Tilbury LNG marine jetty approval shows fossil fuel industry always gets its way

Wednesday, March 27, 2024

Wilderness Committee

An aerial shot of Tilbury LNG. End of image description.
Tilbury LNG. WC Files.

Government climate commitments take a back seat as oil and gas industry gets what it wants, Wilderness Committee says

VANCOUVER / UNCEDED xʷməθkʷəy̓əm, Sḵwx̱wú7mesh AND səlilwətaɬ TERRITORIES — With today’s green light for FortisBC’s Tilbury Marine Jetty project in the Fraser River in Delta, Minister of Environment and Climate Change Strategy George Heyman and the BC NDP government have embraced a further expansion of fracking in northeastern B.C. at the expense of their own climate commitments. 

Tilbury Marine Jetty would transform FortisBC’s existing storage facility, on Tilbury Island, into a major export and refueling hub. This marine portion of the gas utility’s expansion plans for Tilbury LNG would load fracked gas onto barges to supply ships in English Bay and tankers bound for Asia. It has been opposed by the cities of Richmond, Burnaby, Port Moody, New Westminster and Vancouver in part because it violates Metro Vancouver’s air quality goals. Hundreds of residents of Richmond and Delta have spoken out against the project.

“Clearly, the provincial government saw the opposition from local residents and communities during the hottest year on record and after the worst wildfire season in B.C. history and decided to side with the fossil fuel industry anyway,” said Climate Campaigner Peter McCartney. “When gas companies are lobbying them three times a day, I’m starting to question whether the government is even capable of saying no to them.”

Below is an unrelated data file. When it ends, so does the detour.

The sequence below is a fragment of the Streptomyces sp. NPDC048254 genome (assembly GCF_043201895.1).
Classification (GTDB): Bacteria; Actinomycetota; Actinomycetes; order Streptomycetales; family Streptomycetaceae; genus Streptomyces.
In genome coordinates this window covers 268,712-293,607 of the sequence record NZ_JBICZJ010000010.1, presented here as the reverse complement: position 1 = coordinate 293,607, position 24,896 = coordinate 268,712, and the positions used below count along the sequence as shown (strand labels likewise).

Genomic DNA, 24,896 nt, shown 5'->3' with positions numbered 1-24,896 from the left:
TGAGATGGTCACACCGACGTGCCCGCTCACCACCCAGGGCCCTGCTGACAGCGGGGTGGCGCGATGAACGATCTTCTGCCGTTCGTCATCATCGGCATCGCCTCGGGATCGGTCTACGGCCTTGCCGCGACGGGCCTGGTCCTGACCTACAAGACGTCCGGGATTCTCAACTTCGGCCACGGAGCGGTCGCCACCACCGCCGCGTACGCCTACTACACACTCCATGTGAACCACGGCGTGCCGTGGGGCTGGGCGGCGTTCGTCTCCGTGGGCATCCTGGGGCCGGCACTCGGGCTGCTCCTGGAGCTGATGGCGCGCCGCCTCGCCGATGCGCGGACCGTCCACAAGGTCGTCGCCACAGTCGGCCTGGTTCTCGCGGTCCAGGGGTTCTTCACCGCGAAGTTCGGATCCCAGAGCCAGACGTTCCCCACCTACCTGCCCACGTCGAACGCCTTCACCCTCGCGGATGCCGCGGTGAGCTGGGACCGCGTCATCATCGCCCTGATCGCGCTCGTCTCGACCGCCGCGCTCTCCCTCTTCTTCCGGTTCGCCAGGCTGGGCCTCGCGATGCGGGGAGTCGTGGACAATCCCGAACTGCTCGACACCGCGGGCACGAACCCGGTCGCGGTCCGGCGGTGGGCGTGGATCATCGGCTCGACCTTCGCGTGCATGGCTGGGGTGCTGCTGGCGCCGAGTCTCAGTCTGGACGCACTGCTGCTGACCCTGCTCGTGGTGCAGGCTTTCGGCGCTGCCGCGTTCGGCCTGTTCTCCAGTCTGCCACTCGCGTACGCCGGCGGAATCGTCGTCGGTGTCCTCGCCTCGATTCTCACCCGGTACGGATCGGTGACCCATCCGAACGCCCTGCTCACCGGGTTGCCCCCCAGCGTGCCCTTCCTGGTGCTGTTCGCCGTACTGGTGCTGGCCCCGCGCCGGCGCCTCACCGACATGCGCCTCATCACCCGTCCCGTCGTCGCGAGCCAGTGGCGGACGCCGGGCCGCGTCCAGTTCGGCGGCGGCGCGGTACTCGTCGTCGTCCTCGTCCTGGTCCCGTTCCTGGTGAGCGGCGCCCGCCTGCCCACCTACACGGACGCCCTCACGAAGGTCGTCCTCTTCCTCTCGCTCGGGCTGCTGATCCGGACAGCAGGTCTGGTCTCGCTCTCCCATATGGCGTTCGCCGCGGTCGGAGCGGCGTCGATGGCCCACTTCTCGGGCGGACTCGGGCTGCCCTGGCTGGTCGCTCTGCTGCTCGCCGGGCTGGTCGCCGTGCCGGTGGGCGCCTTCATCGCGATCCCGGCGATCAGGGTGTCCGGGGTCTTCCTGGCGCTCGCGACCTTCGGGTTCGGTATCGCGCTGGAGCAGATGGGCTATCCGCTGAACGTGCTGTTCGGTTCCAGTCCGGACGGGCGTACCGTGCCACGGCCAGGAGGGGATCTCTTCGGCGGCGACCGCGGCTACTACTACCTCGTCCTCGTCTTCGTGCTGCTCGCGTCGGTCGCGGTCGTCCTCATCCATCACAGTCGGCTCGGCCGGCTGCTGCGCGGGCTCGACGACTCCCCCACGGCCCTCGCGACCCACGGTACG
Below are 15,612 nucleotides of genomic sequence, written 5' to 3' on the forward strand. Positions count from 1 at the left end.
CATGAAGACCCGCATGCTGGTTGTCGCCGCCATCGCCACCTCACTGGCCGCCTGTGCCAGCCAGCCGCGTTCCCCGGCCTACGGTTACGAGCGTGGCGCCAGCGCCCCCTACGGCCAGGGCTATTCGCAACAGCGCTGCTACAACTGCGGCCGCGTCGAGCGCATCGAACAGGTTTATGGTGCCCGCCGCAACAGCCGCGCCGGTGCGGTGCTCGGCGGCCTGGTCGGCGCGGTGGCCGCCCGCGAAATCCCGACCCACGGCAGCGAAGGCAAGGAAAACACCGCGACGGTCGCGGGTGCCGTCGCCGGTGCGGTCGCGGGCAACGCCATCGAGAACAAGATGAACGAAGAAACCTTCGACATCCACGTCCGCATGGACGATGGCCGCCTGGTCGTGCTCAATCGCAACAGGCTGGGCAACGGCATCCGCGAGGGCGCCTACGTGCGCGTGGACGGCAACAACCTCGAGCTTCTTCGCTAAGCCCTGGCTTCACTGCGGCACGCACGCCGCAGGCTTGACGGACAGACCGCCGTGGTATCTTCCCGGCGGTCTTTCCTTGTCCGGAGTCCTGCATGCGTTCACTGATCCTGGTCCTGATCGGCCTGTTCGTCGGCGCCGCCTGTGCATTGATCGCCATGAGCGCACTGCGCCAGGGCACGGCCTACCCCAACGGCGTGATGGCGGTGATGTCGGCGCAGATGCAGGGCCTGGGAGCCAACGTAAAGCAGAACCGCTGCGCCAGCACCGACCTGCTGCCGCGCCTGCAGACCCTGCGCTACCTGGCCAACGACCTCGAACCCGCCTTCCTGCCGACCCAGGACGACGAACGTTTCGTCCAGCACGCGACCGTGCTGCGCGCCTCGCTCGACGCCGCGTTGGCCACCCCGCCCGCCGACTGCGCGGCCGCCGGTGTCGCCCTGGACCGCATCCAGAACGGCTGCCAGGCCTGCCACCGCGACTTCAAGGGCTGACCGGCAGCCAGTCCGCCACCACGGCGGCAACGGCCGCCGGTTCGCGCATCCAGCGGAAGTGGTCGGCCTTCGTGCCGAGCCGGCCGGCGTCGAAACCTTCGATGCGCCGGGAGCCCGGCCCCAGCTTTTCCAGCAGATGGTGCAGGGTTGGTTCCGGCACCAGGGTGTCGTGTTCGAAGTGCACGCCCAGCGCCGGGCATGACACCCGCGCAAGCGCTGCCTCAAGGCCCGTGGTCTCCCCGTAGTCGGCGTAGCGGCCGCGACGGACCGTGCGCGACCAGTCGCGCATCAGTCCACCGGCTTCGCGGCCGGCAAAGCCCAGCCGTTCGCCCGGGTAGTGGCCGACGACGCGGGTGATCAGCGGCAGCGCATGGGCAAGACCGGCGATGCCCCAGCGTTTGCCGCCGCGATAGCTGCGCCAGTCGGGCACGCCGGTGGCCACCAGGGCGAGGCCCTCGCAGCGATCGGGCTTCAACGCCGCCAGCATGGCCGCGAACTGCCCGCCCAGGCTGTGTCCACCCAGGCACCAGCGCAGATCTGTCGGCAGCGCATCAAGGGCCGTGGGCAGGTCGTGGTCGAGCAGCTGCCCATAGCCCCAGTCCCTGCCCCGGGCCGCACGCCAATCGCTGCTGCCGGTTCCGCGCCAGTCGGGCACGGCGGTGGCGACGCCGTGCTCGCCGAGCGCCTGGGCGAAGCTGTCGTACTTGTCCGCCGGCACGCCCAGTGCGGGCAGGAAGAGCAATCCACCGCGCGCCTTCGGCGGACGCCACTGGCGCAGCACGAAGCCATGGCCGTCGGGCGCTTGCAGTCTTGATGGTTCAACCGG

FortisBC alone lobbied the provincial government 19 times in the first two months of 2024. Recently, the independent BC Utilities Commission rejected FortisBC’s LNG plans at Tilbury because they were not found to be in the public interest. David Eby, in his first speech as incoming premier, appeared to agree, saying “We cannot continue to expand fossil-fuel infrastructure and hit our climate goals.” 

“What does it say about the power the fossil fuel industry has over our democracy if politicians can clearly state opposition to new LNG projects and then turn around to approve an enormous expansion of fracking once they’re in office?” asked McCartney. 

British Columbians are likely to pay the price for the provincial government’s decision to approve the project on their utility bills. In the U.S. and Australia, LNG exports have led to rising domestic prices for gas. Tilbury LNG would also receive electricity for below cost from BC Hydro so ratepayers would ultimately subsidize the project.

“Building Tilbury LNG will only worsen the cost of living crisis and the climate emergency for the benefit of a handful of fracking companies and FortisBC,” said McCartney. “Today, the BC NDP chose the fossil fuel industry over average ratepayers who are already feeling the squeeze of high utility bills and everyone who is now paying the costs of climate disasters.”


Media contact:

Peter McCartney | Climate Campaigner 

778-239-1935, peter@wildernesscommittee.org


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